“When the White House issued the EO, I voiced concern that it primarily focused on federal agency cybersecurity and did not adequately address improving cybersecurity in the sixteen critical infrastructure sectors established previously by the Department of Homeland Security. I recognize actual mandates on the private sector would have generated significant and likely insurmountable political—or even legal—pushback. Still, I would have preferred the order to have, at minimum, included concrete incentives for private owners and operators of critical infrastructure to adopt the NIST Cybersecurity Framework, to help them establish better cyber risk management programs to identify, prioritize and manage implementation of essential best practices to strengthen cyber hygiene.
Despite these reservations about what the EO did not do, I am glad to say that, in the past year since the EO’s release, the Biden administration has stepped up in various other ways…”
“More specifically, the Cybersecurity and Infrastructure Security Agency, supported by other federal agencies, has continued to update cybersecurity warnings based on evolving threat intelligence. It has stressed the need for organizations to practice good cyber hygiene, and to adopt and follow best cybersecurity practices. To that end, CISA has also posted some basic, but still solid, recommendations for both the private sector and for individuals on the website for its ‘Schields-Up’ campaign…”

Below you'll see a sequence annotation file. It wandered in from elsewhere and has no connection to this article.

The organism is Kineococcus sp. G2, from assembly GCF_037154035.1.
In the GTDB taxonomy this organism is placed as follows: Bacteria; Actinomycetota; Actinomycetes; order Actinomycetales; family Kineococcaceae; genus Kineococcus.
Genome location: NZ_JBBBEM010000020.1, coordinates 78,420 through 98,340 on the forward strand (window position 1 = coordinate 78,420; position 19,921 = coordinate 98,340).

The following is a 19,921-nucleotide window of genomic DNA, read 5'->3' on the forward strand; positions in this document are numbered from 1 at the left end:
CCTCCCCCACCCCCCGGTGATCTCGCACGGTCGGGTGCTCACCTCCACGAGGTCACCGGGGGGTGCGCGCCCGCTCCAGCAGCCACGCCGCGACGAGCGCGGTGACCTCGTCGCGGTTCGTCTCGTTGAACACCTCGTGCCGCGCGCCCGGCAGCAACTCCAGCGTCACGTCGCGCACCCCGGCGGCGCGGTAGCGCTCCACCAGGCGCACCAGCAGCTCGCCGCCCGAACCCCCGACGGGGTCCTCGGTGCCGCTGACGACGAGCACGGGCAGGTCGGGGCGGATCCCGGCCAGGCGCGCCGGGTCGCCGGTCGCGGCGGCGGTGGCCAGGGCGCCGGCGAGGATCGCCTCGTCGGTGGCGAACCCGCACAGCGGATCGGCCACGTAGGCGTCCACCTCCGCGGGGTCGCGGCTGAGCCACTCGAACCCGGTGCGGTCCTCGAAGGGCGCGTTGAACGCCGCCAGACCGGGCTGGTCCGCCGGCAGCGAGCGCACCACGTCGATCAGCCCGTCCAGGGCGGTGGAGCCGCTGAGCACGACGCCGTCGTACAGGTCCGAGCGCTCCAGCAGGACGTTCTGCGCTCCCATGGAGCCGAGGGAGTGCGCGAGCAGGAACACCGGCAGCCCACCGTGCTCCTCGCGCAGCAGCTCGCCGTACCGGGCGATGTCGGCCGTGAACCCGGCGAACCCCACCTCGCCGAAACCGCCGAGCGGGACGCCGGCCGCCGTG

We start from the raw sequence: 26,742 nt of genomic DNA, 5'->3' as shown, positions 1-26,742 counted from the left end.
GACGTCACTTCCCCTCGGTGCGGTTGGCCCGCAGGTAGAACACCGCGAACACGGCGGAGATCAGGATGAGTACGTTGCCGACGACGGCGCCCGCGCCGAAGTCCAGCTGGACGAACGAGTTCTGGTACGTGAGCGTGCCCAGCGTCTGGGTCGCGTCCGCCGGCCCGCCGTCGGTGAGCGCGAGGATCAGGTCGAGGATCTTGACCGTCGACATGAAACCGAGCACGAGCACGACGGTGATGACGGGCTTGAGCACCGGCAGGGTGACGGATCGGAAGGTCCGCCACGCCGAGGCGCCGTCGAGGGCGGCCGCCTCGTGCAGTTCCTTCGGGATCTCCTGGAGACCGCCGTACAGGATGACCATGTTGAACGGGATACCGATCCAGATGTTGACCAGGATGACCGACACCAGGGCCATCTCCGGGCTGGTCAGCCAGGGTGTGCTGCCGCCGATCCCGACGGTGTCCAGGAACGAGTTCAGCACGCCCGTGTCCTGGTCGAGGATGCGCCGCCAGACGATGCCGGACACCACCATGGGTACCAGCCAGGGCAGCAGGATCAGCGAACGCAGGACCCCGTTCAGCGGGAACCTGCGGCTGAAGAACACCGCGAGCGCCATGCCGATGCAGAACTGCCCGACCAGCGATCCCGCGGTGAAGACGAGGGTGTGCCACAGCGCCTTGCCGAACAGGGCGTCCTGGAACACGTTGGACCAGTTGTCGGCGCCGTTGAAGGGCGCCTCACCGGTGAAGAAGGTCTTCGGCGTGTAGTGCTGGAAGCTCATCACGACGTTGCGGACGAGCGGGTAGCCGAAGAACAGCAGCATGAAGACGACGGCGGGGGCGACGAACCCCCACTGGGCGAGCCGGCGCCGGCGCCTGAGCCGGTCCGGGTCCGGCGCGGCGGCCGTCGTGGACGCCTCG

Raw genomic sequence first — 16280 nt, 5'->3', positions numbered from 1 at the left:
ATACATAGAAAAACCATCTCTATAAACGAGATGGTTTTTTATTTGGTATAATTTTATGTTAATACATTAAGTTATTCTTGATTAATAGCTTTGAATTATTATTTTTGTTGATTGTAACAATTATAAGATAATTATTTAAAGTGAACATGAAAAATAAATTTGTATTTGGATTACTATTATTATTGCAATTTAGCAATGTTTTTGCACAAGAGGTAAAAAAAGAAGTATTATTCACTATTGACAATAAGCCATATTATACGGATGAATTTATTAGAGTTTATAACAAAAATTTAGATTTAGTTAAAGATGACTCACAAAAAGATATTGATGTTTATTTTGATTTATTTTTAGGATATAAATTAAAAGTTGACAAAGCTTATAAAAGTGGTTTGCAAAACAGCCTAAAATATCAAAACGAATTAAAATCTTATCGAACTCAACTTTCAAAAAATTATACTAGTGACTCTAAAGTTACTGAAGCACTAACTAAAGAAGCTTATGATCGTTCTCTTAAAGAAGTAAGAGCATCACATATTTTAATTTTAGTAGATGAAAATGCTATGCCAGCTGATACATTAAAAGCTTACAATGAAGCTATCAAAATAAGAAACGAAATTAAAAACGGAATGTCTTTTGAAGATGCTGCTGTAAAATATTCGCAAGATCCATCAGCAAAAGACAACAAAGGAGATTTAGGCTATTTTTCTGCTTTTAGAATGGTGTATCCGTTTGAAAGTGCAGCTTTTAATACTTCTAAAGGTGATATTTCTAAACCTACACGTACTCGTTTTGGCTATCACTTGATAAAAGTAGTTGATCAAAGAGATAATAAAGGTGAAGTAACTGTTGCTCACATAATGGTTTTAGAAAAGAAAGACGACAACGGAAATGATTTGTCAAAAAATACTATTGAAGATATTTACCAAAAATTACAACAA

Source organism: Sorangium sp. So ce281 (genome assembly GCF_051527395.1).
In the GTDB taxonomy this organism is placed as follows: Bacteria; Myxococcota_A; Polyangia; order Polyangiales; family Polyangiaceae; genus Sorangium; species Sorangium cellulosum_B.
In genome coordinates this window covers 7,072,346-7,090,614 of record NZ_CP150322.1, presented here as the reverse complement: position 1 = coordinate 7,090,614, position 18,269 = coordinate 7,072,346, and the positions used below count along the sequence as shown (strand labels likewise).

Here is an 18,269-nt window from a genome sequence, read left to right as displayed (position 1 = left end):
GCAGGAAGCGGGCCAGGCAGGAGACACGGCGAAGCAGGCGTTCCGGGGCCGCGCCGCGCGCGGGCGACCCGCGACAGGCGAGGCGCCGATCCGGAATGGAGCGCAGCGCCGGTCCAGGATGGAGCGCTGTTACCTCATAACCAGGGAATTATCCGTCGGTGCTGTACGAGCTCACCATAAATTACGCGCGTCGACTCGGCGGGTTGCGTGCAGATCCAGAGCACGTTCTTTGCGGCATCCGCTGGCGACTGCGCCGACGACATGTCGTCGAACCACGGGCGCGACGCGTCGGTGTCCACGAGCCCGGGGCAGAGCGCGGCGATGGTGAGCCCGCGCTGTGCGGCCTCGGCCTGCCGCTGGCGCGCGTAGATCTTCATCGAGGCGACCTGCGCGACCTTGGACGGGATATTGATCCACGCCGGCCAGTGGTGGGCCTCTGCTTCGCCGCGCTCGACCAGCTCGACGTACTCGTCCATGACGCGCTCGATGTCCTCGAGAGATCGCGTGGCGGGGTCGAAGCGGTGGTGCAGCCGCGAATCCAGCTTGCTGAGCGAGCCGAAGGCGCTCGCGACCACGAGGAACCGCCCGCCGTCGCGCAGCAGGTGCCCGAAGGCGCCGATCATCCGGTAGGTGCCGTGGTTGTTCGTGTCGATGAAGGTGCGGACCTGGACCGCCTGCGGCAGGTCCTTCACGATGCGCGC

“Second, the EO directed federal agencies to develop a plan to implement zero trust architecture, update plans to prioritize resources for the adoption and use of cloud technology and, where practicable, adopt zero trust as part of this migration to the cloud. The Biden administration has followed up on this by giving specific direction to federal agencies to move more aggressively to adopt cloud computing and zero trust architecture. The White House has also made specific requests for funding in the FY 2023 budget, designed to meet the EO’s goal of further pushing departments and agencies toward zero trust. In fact, zero trust is a common thread throughout the budget request sent to Congress this spring.
Finally, the cyber EO included a very detailed, prescriptive section that began a process to prohibit agencies from buying software not meeting new security guidelines—securely designed and maintained—and the administration has followed through on that commitment. In February, NIST provided the guidelines called for by the EO via an update to its Secure Software Development Framework. Thirty days later, OMB required agencies to begin taking immediate action to follow the revised NIST framework…” Read the full article here.
Source: The Cybersecurity Executive Order: From Missed Opportunity to Unexpected Progress – By Robert Dupree, May 13, 2022. Nextgov.